The film opens with a title card reading "Once upon a time". What may be the film's conclusion unfolds; a middle-aged man, (played by Buñuel), sharpens his razor at his balcony door and tests the razor on his thumb. He then opens the door, and idly fingers the razor while gazing at the moon, about to be engulfed by a thin cloud, from his balcony. There is a cut to a close-up of a young woman, (Simone Mareuil), being held by the man as she calmly stares straight ahead. Another cut occurs to the moon being overcome by the cloud as the man slits the woman's eye with the razor, and the vitreous humour spills out from it.
The subsequent title card reads "eight years later". A slim young man, (Pierre Batcheff), bicycles down a calm urban street wearing what appears to be a nun's habit and a locked box with a strap around his neck. A cut occurs to the young woman from the first scene, who has been reading anxiously in a sparingly-furnished upstairs apartment, and she hears the young man approaching on his bicycle. She promptly throws aside the book she was reading to look out the window. She emerges from the building and attempts to revive the young man after witnessing him collapse from the bicycle.
Later, the young woman assembles pieces of the young man's clothing on a bed in the upstairs room, and seemingly through concentrating on the clothing causes the young man to appear near the door. The young man and the young woman stare at his hand, which has a hole in the palm from which ants emerge. A slow transition occurs focusing on the armpit hair of an unknown figure and a sea urchin at a sandy location. An androgynous young woman appears in the street below the apartment, poking at a severed hand with a cane while surrounded by an angry crowd and police.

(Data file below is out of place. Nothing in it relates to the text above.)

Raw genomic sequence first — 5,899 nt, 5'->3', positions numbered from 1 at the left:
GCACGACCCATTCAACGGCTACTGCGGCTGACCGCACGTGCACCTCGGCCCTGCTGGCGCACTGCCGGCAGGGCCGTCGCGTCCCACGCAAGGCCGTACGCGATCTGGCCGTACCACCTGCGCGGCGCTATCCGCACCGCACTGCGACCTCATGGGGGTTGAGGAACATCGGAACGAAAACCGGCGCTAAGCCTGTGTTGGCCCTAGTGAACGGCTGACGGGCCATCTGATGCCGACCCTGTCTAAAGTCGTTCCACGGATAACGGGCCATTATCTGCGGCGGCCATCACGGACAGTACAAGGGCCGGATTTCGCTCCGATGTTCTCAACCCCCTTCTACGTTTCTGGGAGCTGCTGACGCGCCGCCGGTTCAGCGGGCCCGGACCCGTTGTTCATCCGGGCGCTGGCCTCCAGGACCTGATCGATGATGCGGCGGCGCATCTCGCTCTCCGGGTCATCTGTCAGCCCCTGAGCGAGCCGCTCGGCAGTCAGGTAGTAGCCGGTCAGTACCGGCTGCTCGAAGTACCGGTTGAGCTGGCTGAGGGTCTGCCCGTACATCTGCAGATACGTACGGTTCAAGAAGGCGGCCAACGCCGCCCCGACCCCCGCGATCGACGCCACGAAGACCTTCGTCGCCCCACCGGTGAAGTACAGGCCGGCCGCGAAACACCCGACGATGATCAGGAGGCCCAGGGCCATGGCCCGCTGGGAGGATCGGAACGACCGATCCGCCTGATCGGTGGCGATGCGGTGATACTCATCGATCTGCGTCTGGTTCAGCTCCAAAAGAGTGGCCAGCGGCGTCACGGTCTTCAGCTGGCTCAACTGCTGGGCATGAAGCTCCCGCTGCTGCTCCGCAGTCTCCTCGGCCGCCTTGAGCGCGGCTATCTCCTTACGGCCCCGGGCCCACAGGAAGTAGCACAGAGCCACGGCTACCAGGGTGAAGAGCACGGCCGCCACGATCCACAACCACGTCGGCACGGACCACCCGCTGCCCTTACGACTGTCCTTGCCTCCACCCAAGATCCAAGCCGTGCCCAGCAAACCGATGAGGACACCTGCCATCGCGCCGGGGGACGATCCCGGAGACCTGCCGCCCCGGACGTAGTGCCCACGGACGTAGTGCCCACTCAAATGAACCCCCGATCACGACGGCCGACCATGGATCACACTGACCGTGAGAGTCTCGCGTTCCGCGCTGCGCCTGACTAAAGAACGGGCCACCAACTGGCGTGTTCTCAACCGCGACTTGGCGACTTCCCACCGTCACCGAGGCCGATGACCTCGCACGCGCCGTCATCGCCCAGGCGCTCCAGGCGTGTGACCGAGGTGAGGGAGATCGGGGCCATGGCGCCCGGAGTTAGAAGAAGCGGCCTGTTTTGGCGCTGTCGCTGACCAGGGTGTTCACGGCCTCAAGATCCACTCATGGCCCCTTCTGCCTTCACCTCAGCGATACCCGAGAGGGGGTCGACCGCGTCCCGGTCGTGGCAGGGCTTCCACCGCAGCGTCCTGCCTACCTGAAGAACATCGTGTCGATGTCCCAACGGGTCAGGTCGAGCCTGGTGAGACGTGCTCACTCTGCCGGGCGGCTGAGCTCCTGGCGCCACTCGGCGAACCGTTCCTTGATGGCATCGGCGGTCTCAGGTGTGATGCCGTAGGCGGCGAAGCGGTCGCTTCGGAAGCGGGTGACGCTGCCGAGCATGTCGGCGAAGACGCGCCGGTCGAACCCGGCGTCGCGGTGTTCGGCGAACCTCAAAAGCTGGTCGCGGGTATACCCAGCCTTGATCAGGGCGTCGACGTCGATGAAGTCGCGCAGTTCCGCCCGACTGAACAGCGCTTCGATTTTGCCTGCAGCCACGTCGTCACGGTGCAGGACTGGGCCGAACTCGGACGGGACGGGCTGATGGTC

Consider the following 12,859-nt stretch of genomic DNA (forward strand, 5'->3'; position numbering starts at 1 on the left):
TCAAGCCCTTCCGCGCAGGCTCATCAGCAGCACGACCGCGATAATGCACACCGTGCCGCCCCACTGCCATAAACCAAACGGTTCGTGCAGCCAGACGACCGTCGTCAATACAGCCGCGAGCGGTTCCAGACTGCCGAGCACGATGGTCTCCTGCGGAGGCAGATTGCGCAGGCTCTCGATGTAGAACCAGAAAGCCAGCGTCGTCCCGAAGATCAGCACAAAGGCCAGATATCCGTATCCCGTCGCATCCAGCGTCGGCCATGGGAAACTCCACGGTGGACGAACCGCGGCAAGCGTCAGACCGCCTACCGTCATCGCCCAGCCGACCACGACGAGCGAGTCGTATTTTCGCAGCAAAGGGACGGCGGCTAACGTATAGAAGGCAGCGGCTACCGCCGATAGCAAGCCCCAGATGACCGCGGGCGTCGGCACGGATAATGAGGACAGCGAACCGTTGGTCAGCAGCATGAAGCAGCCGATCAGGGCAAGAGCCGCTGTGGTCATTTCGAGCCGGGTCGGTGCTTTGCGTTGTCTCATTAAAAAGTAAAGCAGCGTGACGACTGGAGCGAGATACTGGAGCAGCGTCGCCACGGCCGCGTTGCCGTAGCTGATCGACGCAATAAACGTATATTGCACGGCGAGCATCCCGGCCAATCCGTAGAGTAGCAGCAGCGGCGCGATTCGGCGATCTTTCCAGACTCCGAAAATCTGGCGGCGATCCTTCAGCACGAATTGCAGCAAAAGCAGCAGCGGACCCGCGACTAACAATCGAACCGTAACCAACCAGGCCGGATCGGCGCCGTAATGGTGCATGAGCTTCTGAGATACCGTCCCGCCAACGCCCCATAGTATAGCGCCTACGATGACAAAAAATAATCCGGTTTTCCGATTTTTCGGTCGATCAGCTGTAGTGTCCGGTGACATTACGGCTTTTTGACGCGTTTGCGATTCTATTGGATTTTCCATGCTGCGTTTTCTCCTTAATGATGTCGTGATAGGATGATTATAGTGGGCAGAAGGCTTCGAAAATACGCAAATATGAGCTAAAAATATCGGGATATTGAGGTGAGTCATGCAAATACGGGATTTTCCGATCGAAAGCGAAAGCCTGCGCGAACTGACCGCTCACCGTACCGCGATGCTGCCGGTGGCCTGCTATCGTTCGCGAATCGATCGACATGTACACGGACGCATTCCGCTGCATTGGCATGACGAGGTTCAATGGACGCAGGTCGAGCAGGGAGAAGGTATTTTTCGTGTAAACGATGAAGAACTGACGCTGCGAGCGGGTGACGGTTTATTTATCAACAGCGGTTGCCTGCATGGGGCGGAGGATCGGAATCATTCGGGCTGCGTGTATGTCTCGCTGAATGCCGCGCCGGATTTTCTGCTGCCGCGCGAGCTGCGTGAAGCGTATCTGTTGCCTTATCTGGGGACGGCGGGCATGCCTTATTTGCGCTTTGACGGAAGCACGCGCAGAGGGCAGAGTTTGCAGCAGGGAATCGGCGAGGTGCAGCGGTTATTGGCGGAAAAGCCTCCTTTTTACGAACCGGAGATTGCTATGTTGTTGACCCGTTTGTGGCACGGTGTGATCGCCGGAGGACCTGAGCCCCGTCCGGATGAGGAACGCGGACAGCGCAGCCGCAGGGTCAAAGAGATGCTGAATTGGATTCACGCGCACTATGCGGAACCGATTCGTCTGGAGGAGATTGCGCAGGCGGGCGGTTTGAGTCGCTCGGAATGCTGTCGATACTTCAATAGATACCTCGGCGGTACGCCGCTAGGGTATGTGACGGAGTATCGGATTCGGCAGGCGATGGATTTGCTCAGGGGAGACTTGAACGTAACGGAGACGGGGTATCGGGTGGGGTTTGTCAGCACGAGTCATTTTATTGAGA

The crowd clears when the police place the hand in the box previously carried by the young man, and the androgynous young woman contemplates something happily while standing perilously in the middle of the now busy street, clutching the box. She is then run over by a car and a few bystanders gather around her. The young man and the young woman watch these events unfold from the apartment window. The young man seems to take sadistic pleasure in the androgynous young woman's danger and subsequent death, and as he gestures at the shocked young woman in the room with him, he leers at her and grasps her bosom. The young woman resists him at first, but then allows him to touch her as he imagines her nude from the front and the rear. The young woman pushes him away as he drifts off and attempts to escape by running to the other side of the room. The young man corners her as she reaches for a racket in self-defense, but he suddenly picks up two ropes and drags two grand pianos containing dead and rotting donkeys, stone tablets containing the Ten Commandments, and two rather bewildered priests (played by Jaume Miravitlles and Salvador Dalí) who are attached by ropes. As he is unable to move, the young woman escapes the room. She finds the young man in the next room, dressed in his nun's garb in the bed.
The subsequent title card reads "around three in the morning". The young man is roused from his bed by the sound of a doorbell (represented visually by a martini shaker being shaken by a set of arms through two holes in a wall). The young woman goes to answer the door and does not return. Another young man dressed in lighter clothing (also played by Pierre Batcheff) angrily arrives in the apartment, possibly to punish the other young man for his lecherous actions against the young woman. The second young man forces the first one to throw away his nun's clothing and then makes him stand against a wall.
As she exits her apartment, the street is replaced by a coastal beach, where the young woman meets a third man who she walks with arm in arm. He shows her the time and his watch and they walk near the rocks, where they find the remnants of the first young man's nun's clothing and the box. They seem to walk away clutching each other happily and make romantic gestures in a long tracking shot. However, the film abruptly cuts to the final shot with a title card reading "In Spring", showing the couple buried in sand up to their shoulders, presumably dead after the unknown events of the opening scene, possibly bringing the film full-circle.
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UN CHIEN ANDALOU
LUIS BUNUEL (1929)